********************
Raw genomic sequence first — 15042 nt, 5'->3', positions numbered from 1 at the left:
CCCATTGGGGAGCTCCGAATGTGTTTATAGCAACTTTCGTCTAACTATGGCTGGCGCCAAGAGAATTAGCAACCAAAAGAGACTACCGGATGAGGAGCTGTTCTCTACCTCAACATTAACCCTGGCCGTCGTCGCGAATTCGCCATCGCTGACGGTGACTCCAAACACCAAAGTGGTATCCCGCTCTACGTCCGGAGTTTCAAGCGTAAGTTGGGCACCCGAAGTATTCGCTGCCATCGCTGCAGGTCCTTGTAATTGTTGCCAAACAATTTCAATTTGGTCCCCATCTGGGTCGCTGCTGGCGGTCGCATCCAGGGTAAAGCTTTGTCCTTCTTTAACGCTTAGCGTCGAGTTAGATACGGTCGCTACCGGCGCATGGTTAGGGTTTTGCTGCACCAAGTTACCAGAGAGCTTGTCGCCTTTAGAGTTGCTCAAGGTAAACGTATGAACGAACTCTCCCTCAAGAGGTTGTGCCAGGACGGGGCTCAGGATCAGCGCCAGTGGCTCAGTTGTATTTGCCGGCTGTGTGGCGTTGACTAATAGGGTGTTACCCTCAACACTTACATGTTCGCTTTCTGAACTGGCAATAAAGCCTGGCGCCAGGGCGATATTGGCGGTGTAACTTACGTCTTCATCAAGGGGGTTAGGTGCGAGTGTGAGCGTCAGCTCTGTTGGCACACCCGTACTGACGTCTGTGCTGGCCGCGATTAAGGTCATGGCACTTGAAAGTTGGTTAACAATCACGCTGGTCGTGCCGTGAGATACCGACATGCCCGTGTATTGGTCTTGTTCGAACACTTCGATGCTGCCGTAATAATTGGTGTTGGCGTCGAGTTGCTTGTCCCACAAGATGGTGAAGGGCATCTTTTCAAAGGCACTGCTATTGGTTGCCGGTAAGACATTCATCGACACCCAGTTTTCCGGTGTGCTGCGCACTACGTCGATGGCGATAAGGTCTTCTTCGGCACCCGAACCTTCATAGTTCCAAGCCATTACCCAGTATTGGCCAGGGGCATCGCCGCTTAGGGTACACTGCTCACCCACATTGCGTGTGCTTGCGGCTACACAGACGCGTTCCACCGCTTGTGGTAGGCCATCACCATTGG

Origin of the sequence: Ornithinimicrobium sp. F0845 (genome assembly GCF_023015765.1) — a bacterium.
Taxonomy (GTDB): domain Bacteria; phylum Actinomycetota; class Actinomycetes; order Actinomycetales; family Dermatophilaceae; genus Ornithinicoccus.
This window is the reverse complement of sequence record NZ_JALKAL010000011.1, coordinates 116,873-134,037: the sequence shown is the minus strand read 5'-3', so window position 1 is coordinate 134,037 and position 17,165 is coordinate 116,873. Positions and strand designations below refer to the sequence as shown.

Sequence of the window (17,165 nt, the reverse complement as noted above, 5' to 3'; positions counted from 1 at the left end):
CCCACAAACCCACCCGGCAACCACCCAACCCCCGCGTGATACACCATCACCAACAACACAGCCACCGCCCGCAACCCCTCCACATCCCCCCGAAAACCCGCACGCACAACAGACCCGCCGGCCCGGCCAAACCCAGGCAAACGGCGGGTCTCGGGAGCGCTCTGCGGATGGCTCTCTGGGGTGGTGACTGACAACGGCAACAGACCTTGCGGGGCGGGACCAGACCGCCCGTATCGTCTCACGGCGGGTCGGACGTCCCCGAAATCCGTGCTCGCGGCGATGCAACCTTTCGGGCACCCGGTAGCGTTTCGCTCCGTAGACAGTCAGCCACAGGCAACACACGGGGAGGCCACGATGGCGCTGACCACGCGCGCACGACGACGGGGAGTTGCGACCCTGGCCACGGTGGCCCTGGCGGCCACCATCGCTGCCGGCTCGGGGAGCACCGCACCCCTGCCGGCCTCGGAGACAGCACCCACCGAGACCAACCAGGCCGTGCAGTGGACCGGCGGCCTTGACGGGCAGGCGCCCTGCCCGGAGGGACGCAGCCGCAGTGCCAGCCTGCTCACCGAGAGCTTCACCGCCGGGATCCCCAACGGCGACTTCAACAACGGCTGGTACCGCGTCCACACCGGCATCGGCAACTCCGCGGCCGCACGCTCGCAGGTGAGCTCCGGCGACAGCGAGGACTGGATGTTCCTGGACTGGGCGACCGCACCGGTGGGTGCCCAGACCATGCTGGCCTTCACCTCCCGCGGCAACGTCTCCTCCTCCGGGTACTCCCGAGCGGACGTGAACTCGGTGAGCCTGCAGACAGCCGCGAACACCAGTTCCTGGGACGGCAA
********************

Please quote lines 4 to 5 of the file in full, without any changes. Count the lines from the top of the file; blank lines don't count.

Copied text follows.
Taxonomy (GTDB): domain Bacteria; phylum Actinomycetota; class Actinomycetes; order Actinomycetales; family Dermatophilaceae; genus Ornithinicoccus.
This window is the reverse complement of sequence record NZ_JALKAL010000011.1, coordinates 116,873-134,037: the sequence shown is the minus strand read 5'-3', so window position 1 is coordinate 134,037 and position 17,165 is coordinate 116,873. Positions and strand designations below refer to the sequence as shown.